When Steve and Gloria Backman first began attending village council meetings back in the summer of 2003 they noticed that there never seemed to be enough chairs for members of the public who came to watch the proceedings. So at the next meeting the Backmans brought their own lawn chairs and plopped right down. They made their point and by the next meeting the village had at least doubled the amount of chairs for the public so that everyone could have a seat in the council chambers.
That’s the kind of dogged activism that earned the organization that the Backmans help found, Citizens United in Forest Park (CUinFP) a citizen’s initiative award last week from the Elmhurst based Citizens Advocacy Center (CAC).
The Citizens Advocacy Center was founded in 1993 by a former staffer to Ralph Nadar and identifies itself as a non-profit, nonpartisan legal organization dedicated to building democracy for the 21st Century. The CAC provides legal and strategic advice to community groups who are often trying to reform local government and also tries to promote greater public participation in local government.
The citizen’s initiative awards have been given annually since 2003 are meant to recognize those citizens who act as catalysts for more citizen participation in government. CUinFP was one of four recipients of the award for this year.
CUinFP has approximately 60 to 70 members according to vice president membership of membership Marcy Wozniak and was officially founded in May 2004.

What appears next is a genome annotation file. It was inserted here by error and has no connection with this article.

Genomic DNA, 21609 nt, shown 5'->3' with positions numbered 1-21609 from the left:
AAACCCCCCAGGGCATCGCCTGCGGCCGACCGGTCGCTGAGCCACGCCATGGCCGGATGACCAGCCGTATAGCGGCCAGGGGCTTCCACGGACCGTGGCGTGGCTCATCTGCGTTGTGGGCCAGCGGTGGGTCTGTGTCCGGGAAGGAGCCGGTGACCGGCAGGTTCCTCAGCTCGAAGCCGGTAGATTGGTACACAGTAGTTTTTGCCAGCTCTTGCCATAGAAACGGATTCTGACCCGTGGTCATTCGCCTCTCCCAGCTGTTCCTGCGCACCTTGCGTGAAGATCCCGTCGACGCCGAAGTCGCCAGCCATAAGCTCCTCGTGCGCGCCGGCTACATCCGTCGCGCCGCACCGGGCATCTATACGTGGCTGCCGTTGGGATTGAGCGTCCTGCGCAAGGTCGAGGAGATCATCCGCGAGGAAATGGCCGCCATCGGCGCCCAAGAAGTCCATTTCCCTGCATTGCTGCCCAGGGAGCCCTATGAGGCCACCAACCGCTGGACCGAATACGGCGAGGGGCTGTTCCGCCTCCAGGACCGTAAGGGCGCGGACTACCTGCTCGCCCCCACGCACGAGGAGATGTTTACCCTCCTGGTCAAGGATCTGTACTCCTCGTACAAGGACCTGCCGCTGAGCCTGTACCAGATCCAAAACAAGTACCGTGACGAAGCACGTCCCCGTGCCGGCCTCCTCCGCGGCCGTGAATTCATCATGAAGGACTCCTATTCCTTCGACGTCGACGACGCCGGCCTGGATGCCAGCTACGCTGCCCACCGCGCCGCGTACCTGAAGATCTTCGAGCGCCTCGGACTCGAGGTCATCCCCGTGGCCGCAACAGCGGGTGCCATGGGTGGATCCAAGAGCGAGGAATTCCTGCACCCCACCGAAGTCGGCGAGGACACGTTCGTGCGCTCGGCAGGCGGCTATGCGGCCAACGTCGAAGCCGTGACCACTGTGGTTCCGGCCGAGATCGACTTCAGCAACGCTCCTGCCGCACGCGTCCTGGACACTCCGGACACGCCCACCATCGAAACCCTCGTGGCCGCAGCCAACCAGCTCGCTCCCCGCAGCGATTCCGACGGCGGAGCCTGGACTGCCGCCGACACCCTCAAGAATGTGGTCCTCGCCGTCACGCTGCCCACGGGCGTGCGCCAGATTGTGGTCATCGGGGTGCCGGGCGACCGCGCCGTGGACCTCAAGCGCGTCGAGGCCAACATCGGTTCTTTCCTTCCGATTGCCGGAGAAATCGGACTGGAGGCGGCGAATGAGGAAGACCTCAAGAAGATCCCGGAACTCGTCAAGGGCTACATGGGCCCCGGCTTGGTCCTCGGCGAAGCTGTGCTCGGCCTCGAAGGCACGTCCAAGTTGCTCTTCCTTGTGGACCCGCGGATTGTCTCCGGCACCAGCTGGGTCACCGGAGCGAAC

Its members attend all open meetings of village government and monitor the actions of the village government.
“In a short year and a half CUinFP has become a force in the community,” said Terry Pastika, the executive director of the CAC. “They have a reputation of being both an ombudsman and a watchdog in the community.”
In January of 2004, the Backmans spent about $800 of their own money to buy a camera and recording equipment. Since then they or other CUinFP members, have videotaped every village council, zoning board of appeals and plan commission meeting. The tapes are made available for rent free to CUinFP members and for $10 to non-members.
Major accomplishments of CUinFP, according to members, include more chairs for the public at meetings, videotaping all village’s public meetings, better decorum at village council meetings because the videotaping, pushing for the appointment of members to the village’s ethics commission, and hosting a workshop of gangs with the Forest Park police department according to Steve Backman who serves as the president of CUinFP.
The award was a welcome pat on the back for CUinFP said Backman.
“What we do gets us labeled as crackpots or wise guys,” Backman said. “It was nice to get recognized by like minded people all fighting the same struggle in different towns.”
In the future CUinFP plans to conduct a voter registration drive before next year’s primary election in March, host a workshop on teardowns, and push for the enactment of a stronger whistleblower ordinance that would offer more protection to village employees according to Backman.
And village officials know that whatever they do someone will always be watching.
“The village administration has had to take a look and really pay attention to what they are doing because they are being watched,” said Wozniak. “They are no longer going to be able to make decisions on where taxpayer dollars are going without a watchful eye.”